West Palm Beach, Florida - Sikorsky Aircraft Corp., a subsidiary of United Technologies Corp. (NYSE:UTX), today officially unveiled the CH-53K heavy lift helicopter, the next generation in the CH-53 type series that the U.S. Marine Corps expects to begin operational service in 2019. During the rollout ceremony, attended by members of Congress, the Department of Defense, major suppliers to the program, international guests and company employees, the Commandant of the Marine Corps General F. Amos introduced the name for the new aircraft: the “King Stallion.”
“The rollout of the CH-53K helicopter introduces a new era in Marine Corps aviation and is an exciting milestone in our company’s 91 year history,” said Sikorsky President Mick Maurer. “The CH-53K aircraft will effectively triple the external load carrying capacity of the CH-53E aircraft — to more than 27,000 pounds over a mission radius of 110 nautical miles. With its 88,000-pound maximum gross weight, powerful new engines, lightweight composite structure, new rotor blades and fly-by-wire flight controls, the CH-53K will have the means to move troops and equipment from ship to shore, and to higher altitude terrain, more quickly and effectively than ever before.”
GE Aviation’s all-new T408 engine plays a key role in the increased capability of the CH-53K helicopter. Compared to the CH-53E aircraft’s T64 turboshaft powerplant, the three new engines provide 57 percent more power for approximately 20 percent lower specific fuel consumption. To convert the extra engine power into torque and shaft horsepower within a similarly-sized main gearbox, Sikorsky developed a new transmission that efficiently transfers the engine power to the CH-53K helicopter’s main rotors.
For increased lift, Sikorsky developed the largest and most technologically advanced main rotor blade the company has ever produced. At 35 feet span length, and almost three feet chord width, the all-composite blade has 12 percent more surface area than the CH-53E blade.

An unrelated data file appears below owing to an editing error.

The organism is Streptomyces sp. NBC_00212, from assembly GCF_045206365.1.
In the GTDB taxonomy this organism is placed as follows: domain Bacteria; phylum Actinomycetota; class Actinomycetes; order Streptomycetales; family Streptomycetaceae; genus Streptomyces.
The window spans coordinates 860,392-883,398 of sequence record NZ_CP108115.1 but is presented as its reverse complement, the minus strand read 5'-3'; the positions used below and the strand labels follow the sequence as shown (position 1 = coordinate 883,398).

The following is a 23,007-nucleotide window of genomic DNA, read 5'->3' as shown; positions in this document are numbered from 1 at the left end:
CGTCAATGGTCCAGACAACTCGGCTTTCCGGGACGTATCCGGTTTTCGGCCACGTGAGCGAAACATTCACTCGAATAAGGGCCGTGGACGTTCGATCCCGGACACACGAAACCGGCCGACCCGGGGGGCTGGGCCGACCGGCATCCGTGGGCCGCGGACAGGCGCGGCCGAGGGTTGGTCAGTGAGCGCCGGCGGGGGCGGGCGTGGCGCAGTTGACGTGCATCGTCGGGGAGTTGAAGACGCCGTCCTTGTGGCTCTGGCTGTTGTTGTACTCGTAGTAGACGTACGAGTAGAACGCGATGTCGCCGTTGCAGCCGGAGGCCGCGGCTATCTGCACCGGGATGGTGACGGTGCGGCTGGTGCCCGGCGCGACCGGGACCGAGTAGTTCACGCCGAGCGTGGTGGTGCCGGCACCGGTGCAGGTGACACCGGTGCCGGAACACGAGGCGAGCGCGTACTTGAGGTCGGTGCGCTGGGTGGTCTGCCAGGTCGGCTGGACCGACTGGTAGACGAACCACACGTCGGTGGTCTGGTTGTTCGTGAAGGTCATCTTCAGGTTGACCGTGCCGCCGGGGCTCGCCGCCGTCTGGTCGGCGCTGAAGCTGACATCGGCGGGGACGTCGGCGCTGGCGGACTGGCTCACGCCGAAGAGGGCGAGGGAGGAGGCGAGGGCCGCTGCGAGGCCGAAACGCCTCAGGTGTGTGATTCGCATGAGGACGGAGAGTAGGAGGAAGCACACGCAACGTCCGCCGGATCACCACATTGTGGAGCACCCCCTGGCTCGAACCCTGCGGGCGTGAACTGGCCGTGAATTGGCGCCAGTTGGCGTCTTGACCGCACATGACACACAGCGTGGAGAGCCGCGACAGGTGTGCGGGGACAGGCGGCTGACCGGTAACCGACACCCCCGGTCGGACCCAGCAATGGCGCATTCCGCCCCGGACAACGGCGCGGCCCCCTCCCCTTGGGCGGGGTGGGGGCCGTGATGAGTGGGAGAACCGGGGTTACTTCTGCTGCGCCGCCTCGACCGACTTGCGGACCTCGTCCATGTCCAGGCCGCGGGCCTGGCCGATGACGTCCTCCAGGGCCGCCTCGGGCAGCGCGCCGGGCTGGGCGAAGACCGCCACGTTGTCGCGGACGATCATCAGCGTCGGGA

The new aircraft’s major airframe sections were built from strong, lightweight advanced composite materials by Aurora Flight Sciences, Exelis, GKN Aerospace and Spirit Aerosystems.
And to ensure exceptional flight handling qualities and low pilot workload, a Rockwell Collins digital glass cockpit governs a fly-by-wire flight control system developed by Sikorsky, UTC Aerospace Systems, Eaton and BAE.
The CH-53K is one of the first all-digitally designed helicopters. This approach enabled Sikorsky to assemble the aircraft inside a 3D virtual reality lab at its Stratford, Connecticut, headquarters before prototype production began.
“Our ‘build before you build’ approach allowed our engineers to work ‘inside’ the helicopter,” said Maurer, “to verify assembly designs and correct issues long before discovery and expensive rework on the assembly line.”
To ensure smart, affordable logistics support during the life of the aircraft, Sikorsky and the government are applying methodology that will enable the Marine Corps to analyze flight, maintenance and performance data from every aircraft. By identifying trends across the fleet, the Marines are expected to realize significant improvements in aircraft readiness and reduced operational costs compared to the CH-53E fleet.
In April, Sikorsky began powered ground tests of the CH-53K aircraft systems, such as rotors, drive, electrical, hydraulic, avionics and flight controls. Hundreds of hours of powered ground tests will prepare the CH-53K team for first flight at the end of 2014, and the start of a three-year flight test program.
Per the current program of record, the Marine Corps intends to order 200 CH-53K production aircraft and stand up eight operational squadrons and one training squadron to support the Marine Corps’ operational requirements. Eventual production quantities would be determined year-by-year over the life of the program based on funding allocations set by Congress and the U.S. Department of Defense acquisition priorities.
Source: Sikorsky Aircraft, A United Technologies Company (NYSE:UTX)
Date: May 5, 2014